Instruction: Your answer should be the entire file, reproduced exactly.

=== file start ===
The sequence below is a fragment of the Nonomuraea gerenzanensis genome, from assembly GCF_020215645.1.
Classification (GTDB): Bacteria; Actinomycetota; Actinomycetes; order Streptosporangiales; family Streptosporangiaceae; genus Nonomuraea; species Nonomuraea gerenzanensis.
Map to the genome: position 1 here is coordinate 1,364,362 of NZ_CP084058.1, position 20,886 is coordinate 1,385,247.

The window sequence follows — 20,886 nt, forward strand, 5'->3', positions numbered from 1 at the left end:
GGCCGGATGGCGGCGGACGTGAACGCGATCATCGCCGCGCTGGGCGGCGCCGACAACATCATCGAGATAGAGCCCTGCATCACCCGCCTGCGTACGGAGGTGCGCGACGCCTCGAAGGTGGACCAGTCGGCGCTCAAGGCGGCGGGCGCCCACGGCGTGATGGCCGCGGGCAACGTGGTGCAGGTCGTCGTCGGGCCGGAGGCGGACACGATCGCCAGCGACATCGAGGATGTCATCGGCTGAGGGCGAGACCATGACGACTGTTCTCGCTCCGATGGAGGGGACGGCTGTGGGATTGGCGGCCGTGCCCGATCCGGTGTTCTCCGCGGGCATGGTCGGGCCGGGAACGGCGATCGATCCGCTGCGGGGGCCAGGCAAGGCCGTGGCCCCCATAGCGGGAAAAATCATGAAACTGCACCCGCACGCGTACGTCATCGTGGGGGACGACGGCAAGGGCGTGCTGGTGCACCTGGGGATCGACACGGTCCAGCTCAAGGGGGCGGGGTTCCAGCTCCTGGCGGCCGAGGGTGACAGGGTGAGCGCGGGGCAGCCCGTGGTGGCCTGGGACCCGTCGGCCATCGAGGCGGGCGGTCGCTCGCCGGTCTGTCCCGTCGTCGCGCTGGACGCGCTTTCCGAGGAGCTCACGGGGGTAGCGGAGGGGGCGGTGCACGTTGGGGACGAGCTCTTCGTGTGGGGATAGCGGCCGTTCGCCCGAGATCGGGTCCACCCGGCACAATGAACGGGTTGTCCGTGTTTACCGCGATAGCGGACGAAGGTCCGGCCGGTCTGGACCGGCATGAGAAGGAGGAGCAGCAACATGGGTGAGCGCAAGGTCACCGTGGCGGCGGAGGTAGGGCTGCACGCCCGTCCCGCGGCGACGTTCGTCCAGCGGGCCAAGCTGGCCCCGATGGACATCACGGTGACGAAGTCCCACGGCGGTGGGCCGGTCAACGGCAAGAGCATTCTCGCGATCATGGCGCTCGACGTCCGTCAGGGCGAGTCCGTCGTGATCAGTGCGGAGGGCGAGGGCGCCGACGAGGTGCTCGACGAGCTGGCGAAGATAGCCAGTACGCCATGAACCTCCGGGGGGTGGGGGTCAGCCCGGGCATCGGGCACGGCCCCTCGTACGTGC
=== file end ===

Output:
The sequence below is a fragment of the Nonomuraea gerenzanensis genome, from assembly GCF_020215645.1.
Classification (GTDB): Bacteria; Actinomycetota; Actinomycetes; order Streptosporangiales; family Streptosporangiaceae; genus Nonomuraea; species Nonomuraea gerenzanensis.
Map to the genome: position 1 here is coordinate 1,364,362 of NZ_CP084058.1, position 20,886 is coordinate 1,385,247.

The window sequence follows — 20,886 nt, forward strand, 5'->3', positions numbered from 1 at the left end:
GGCCGGATGGCGGCGGACGTGAACGCGATCATCGCCGCGCTGGGCGGCGCCGACAACATCATCGAGATAGAGCCCTGCATCACCCGCCTGCGTACGGAGGTGCGCGACGCCTCGAAGGTGGACCAGTCGGCGCTCAAGGCGGCGGGCGCCCACGGCGTGATGGCCGCGGGCAACGTGGTGCAGGTCGTCGTCGGGCCGGAGGCGGACACGATCGCCAGCGACATCGAGGATGTCATCGGCTGAGGGCGAGACCATGACGACTGTTCTCGCTCCGATGGAGGGGACGGCTGTGGGATTGGCGGCCGTGCCCGATCCGGTGTTCTCCGCGGGCATGGTCGGGCCGGGAACGGCGATCGATCCGCTGCGGGGGCCAGGCAAGGCCGTGGCCCCCATAGCGGGAAAAATCATGAAACTGCACCCGCACGCGTACGTCATCGTGGGGGACGACGGCAAGGGCGTGCTGGTGCACCTGGGGATCGACACGGTCCAGCTCAAGGGGGCGGGGTTCCAGCTCCTGGCGGCCGAGGGTGACAGGGTGAGCGCGGGGCAGCCCGTGGTGGCCTGGGACCCGTCGGCCATCGAGGCGGGCGGTCGCTCGCCGGTCTGTCCCGTCGTCGCGCTGGACGCGCTTTCCGAGGAGCTCACGGGGGTAGCGGAGGGGGCGGTGCACGTTGGGGACGAGCTCTTCGTGTGGGGATAGCGGCCGTTCGCCCGAGATCGGGTCCACCCGGCACAATGAACGGGTTGTCCGTGTTTACCGCGATAGCGGACGAAGGTCCGGCCGGTCTGGACCGGCATGAGAAGGAGGAGCAGCAACATGGGTGAGCGCAAGGTCACCGTGGCGGCGGAGGTAGGGCTGCACGCCCGTCCCGCGGCGACGTTCGTCCAGCGGGCCAAGCTGGCCCCGATGGACATCACGGTGACGAAGTCCCACGGCGGTGGGCCGGTCAACGGCAAGAGCATTCTCGCGATCATGGCGCTCGACGTCCGTCAGGGCGAGTCCGTCGTGATCAGTGCGGAGGGCGAGGGCGCCGACGAGGTGCTCGACGAGCTGGCGAAGATAGCCAGTACGCCATGAACCTCCGGGGGGTGGGGGTCAGCCCGGGCATCGGGCACGGCCCCTCGTACGTGC